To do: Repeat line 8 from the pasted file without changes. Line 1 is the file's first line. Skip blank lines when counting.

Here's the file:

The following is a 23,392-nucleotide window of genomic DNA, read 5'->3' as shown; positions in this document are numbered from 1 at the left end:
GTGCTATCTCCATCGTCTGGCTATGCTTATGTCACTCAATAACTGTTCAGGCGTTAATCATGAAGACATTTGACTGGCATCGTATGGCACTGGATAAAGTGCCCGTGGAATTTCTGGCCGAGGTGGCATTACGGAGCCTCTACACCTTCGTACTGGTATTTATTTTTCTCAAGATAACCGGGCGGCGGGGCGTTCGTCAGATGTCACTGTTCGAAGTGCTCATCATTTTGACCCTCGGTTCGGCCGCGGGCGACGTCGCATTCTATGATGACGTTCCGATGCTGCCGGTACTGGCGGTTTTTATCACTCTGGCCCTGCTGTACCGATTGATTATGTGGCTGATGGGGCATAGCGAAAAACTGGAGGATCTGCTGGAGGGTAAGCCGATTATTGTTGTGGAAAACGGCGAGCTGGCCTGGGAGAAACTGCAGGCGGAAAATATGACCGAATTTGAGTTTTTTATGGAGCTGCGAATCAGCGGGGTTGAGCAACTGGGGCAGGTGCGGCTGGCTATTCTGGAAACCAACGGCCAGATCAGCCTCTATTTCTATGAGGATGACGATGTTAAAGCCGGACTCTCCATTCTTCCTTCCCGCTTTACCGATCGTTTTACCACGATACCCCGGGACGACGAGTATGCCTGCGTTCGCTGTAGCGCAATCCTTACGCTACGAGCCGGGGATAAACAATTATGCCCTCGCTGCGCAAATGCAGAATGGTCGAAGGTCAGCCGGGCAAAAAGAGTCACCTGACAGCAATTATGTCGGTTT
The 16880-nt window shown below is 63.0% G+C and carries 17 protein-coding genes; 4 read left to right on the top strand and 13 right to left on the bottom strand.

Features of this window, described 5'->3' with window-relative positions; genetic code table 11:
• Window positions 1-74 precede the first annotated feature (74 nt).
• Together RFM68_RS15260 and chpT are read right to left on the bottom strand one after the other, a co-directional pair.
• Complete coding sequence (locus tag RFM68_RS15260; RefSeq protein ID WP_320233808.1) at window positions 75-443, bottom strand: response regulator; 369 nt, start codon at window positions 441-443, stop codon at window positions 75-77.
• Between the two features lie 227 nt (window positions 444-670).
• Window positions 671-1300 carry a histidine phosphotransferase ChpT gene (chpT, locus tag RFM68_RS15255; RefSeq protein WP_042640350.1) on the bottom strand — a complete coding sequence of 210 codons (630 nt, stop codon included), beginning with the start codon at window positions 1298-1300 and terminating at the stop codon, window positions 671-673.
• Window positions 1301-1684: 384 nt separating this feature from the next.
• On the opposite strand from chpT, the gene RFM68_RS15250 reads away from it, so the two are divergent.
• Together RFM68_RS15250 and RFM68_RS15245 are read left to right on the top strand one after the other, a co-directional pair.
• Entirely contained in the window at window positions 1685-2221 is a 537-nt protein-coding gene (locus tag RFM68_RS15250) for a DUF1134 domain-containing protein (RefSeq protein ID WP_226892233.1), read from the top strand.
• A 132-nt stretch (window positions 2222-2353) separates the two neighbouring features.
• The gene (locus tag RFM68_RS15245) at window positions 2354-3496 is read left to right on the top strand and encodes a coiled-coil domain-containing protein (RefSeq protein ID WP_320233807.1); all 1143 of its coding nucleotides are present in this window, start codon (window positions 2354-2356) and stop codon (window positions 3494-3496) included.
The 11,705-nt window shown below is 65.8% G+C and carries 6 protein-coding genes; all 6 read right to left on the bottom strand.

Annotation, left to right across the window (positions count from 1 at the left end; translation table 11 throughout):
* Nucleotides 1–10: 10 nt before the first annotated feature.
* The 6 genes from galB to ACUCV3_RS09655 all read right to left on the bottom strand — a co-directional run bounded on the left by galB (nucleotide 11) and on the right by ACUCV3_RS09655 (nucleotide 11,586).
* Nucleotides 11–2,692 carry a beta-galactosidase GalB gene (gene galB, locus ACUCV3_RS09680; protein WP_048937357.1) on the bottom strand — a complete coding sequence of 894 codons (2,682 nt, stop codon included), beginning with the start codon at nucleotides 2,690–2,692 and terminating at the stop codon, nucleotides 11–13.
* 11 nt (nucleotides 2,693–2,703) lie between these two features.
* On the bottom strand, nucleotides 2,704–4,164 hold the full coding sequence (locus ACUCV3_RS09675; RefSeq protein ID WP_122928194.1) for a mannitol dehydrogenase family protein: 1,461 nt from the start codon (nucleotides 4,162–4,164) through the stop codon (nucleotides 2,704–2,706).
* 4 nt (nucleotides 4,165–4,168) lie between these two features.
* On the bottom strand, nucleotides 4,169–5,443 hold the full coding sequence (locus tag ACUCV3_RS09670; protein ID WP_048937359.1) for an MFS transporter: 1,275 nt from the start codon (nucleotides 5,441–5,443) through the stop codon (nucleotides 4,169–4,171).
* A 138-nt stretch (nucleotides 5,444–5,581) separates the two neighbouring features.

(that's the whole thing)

• Between the two features lie 227 nt (window positions 444-670).